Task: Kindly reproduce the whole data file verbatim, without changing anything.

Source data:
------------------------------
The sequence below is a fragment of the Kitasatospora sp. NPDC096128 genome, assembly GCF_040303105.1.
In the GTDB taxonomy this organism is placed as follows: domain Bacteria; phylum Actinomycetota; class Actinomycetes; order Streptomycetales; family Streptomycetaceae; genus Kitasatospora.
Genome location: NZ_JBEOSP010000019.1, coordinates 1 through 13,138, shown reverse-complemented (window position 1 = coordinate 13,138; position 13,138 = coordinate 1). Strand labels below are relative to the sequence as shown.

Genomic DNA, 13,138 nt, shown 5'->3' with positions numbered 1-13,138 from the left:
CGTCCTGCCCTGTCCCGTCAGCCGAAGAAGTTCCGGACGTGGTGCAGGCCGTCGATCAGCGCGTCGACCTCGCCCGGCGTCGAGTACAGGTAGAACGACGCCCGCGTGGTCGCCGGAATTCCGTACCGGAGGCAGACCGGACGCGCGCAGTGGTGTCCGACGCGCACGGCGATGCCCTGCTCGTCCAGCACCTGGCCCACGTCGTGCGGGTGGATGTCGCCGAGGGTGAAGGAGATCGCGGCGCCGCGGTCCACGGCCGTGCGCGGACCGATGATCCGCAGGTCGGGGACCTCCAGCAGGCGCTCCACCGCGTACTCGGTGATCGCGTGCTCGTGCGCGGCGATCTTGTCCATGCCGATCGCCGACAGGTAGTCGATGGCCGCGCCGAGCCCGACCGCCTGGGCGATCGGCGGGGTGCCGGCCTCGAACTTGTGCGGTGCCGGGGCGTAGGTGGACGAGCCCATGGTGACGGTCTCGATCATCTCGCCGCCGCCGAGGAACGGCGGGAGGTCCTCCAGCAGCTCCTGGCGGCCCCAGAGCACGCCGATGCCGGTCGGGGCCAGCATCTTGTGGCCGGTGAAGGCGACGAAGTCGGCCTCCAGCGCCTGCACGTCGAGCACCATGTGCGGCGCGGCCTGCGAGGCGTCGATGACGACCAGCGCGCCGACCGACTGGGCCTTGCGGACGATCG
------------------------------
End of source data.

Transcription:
The sequence below is a fragment of the Kitasatospora sp. NPDC096128 genome, assembly GCF_040303105.1.
In the GTDB taxonomy this organism is placed as follows: domain Bacteria; phylum Actinomycetota; class Actinomycetes; order Streptomycetales; family Streptomycetaceae; genus Kitasatospora.
Genome location: NZ_JBEOSP010000019.1, coordinates 1 through 13,138, shown reverse-complemented (window position 1 = coordinate 13,138; position 13,138 = coordinate 1). Strand labels below are relative to the sequence as shown.

Genomic DNA, 13,138 nt, shown 5'->3' with positions numbered 1-13,138 from the left:
CGTCCTGCCCTGTCCCGTCAGCCGAAGAAGTTCCGGACGTGGTGCAGGCCGTCGATCAGCGCGTCGACCTCGCCCGGCGTCGAGTACAGGTAGAACGACGCCCGCGTGGTCGCCGGAATTCCGTACCGGAGGCAGACCGGACGCGCGCAGTGGTGTCCGACGCGCACGGCGATGCCCTGCTCGTCCAGCACCTGGCCCACGTCGTGCGGGTGGATGTCGCCGAGGGTGAAGGAGATCGCGGCGCCGCGGTCCACGGCCGTGCGCGGACCGATGATCCGCAGGTCGGGGACCTCCAGCAGGCGCTCCACCGCGTACTCGGTGATCGCGTGCTCGTGCGCGGCGATCTTGTCCATGCCGATCGCCGACAGGTAGTCGATGGCCGCGCCGAGCCCGACCGCCTGGGCGATCGGCGGGGTGCCGGCCTCGAACTTGTGCGGTGCCGGGGCGTAGGTGGACGAGCCCATGGTGACGGTCTCGATCATCTCGCCGCCGCCGAGGAACGGCGGGAGGTCCTCCAGCAGCTCCTGGCGGCCCCAGAGCACGCCGATGCCGGTCGGGGCCAGCATCTTGTGGCCGGTGAAGGCGACGAAGTCGGCCTCCAGCGCCTGCACGTCGAGCACCATGTGCGGCGCGGCCTGCGAGGCGTCGATGACGACCAGCGCGCCGACCGACTGGGCCTTGCGGACGATCG